The injustice in justice. An examination of the quality of legal representation young Māori men receive in the criminal justice system

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Bold-Wilson, Paula
Author ORCID Profiles (clickable)
Master of Social Practice
Unitec Institute of Technology
Bridgman, Geoffrey
Keelan, Josie
Masters Thesis
Ngā Upoko Tukutuku (Māori subject headings)
Māori youth
Māori men
legal representation
social justice
criminal justice system
justice system
indigenous methodologies
Bold-Wilson, P. (2018). The injustice in justice. An examination of the quality of legal representation young Māori men receive in the criminal justice system. An unpublished thesis submitted in partial fulfilment of the requirements for the Degree of Master of Social Practice, Unitec Institute of Technology, New Zealand.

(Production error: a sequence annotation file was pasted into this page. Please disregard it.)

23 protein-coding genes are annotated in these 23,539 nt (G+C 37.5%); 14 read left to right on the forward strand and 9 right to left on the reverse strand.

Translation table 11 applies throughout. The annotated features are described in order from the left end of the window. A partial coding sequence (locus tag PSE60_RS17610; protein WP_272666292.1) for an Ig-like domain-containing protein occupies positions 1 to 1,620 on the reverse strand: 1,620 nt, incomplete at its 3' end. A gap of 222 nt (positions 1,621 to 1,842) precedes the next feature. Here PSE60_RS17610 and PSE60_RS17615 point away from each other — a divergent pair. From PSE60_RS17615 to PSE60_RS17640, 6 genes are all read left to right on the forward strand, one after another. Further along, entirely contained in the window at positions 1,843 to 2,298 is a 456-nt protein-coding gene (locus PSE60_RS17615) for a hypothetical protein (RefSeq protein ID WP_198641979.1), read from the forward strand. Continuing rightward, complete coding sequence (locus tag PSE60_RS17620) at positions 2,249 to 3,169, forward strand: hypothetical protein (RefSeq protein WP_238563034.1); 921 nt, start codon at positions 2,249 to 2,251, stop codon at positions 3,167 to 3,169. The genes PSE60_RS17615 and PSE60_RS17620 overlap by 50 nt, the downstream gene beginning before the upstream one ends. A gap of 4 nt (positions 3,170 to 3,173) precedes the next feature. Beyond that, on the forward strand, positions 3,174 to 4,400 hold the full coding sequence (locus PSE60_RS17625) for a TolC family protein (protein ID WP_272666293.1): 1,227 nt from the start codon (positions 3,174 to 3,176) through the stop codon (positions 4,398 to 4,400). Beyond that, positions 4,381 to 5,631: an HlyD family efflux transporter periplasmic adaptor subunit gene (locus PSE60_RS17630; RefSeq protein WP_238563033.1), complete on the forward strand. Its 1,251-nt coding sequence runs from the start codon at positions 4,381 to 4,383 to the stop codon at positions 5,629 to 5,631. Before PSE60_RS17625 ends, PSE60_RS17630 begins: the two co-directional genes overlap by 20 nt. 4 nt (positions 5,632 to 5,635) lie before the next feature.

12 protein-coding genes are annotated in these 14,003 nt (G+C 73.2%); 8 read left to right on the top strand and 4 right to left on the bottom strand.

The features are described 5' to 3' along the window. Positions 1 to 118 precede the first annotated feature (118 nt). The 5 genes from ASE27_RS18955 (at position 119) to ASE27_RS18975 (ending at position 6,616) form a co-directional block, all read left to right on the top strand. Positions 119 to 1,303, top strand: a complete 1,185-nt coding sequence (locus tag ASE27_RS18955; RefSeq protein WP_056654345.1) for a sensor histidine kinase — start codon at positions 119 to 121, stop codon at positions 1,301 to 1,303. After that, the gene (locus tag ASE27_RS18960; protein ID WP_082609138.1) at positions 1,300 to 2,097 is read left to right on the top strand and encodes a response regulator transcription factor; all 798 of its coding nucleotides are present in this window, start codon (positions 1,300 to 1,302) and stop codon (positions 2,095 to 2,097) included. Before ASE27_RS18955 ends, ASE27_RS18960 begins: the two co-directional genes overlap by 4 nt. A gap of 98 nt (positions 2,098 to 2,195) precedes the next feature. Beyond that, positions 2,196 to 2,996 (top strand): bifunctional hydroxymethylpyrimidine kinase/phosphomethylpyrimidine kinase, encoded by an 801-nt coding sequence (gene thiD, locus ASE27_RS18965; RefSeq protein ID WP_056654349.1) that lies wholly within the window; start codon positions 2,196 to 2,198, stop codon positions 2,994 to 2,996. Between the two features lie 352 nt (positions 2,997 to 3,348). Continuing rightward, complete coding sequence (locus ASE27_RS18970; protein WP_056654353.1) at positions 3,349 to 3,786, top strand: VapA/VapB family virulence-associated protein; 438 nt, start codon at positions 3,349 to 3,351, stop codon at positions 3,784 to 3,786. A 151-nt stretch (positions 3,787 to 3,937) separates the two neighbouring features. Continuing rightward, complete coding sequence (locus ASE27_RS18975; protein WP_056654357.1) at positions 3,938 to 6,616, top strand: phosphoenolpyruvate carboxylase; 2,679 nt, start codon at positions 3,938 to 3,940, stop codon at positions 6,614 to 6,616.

“We cannot run society for the privileged and allow a significant proportion of the population to be marginalized. It impacts the quality of life for all of us if we have ‘throw away’ people. A justice system which tolerates injustice is doomed to collapse.” - Leonard Noisette This research explored the quality of legal representation Māori men receive in the New Zealand Justice system. Drawing on interviews with eight Māori men aged 18-30, the research project challenges the discourses implicit within the terms ‘justice’ and ‘quality’. Through the utilisation of kaupapa Māori methodologies, ‘quality’ is defined by the participants, and is used to assess their experience with their lawyers in the criminal justice system. Three lawyers were also interviewed, to gain their perspectives on the young men’s construction of their experience. Findings indicate that the men who had appeared multiple times in the justice system, had experienced social, economic, cultural and political disadvantage. Accordingly, these determinants of wellbeing are considered, in order to provide a greater understanding of the factors which have permeated and shaped their lived experiences. In examining the young men’s experience from their initial engagement with the police, their experiences with their lawyers, through to being sentenced by a judge in court, themes of unconscious bias, unjust practices and white privilege emerged from the narratives. In considering ‘quality’, the lawyer/client relationship was integral to their experience. The use of legal terminology, the range of legal options made available to clients, and lawyers’ willingness to defend non-guilty pleas created barriers to justice for these young men. In addition, the lawyers identified systemic issues such as inadequate resourcing, significant workloads, and problematic courtroom environments as factors which contribute to legal services which are substandard. The thesis concludes that Māori responses to justice, such as the Hoani Waititi Tikanga Programme, Māori social workers in court and whānau support were pivotal turning points for the participants. Moreover, addressing systemic barriers, provides the answers to reducing the disproportionate number of Māori in the New Zealand1 criminal justice system. A key factor in this research thesis is that kaupapa Māori methodology can not only provide an effective means to empower research participants, but also adds value by enhancing social justice in an area that is not widely researched.
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